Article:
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US okays release of bird flu research

Ferret-killer research deemed to have public health benefits

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US authorities have recommended that two controversial papers describing a genetically-engineerd form of the H5N1 virus, commonly known as bird flu, can be published.

As we reported in March, The National Science Advisory Board for Biosecurity (NSABB) considered a paper by Dutch Scientist Dr. Ron Fouchier and recommended that it should only be published if it did “… not include the methodological and other details that could enable replication of the experiments by those who would seek to do harm.”

That recommendation was made because the research in question explained how scientists had engineered the H5N1 virus into a form that could be transmitted aerially. Ferrets infected with the virus appear to have transmitted it to uninfected members of the same species merely by breathing on them.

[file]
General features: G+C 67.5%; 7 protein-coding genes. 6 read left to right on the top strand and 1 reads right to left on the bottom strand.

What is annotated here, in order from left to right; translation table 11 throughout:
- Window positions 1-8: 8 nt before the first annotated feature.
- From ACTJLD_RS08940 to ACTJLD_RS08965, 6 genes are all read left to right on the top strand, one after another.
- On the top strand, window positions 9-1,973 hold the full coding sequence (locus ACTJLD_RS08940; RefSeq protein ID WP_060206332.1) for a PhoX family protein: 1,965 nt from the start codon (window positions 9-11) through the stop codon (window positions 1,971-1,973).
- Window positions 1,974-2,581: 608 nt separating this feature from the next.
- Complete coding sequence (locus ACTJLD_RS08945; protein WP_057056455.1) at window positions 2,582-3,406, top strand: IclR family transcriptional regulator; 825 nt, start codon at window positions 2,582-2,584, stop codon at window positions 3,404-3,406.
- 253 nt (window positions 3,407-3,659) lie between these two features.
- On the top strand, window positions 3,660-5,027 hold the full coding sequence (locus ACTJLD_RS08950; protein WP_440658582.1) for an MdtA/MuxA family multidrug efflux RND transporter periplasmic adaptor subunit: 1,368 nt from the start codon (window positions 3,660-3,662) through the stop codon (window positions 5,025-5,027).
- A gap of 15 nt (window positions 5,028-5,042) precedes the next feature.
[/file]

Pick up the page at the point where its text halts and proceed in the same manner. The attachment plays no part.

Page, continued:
Publication of research explaining how the virus was concocted, it was argued, could lead to the virus being weaponised. As that's just the kind of thing that someone wishing to unleash a pandemic would love to know, the US therefore asked the NSABB to consider whether the research should ever be published.

Scientific debate has since raged about “dual purpose” research that has potential health benefits but also has obvious security downsides.

The NSABB has now overturned its previous decision and now says, in a statement by Francis S. Collins, Director of the National Institutes of Health (NIH), that Fouchier's research and a paper by US-based researcher Dr. Yoshihiro Kawaoka can be published. The change has come after the NSABB evaluated additional data and assessed clarifications added to both document. The NIH now believes both pieces of research do “ … not appear to enable direct misuse of the research in ways that would endanger public health or national security.”

Science is yet to decide if it will publish Fouchier's research, as it awaits a ruling by Dutch authorities. ®

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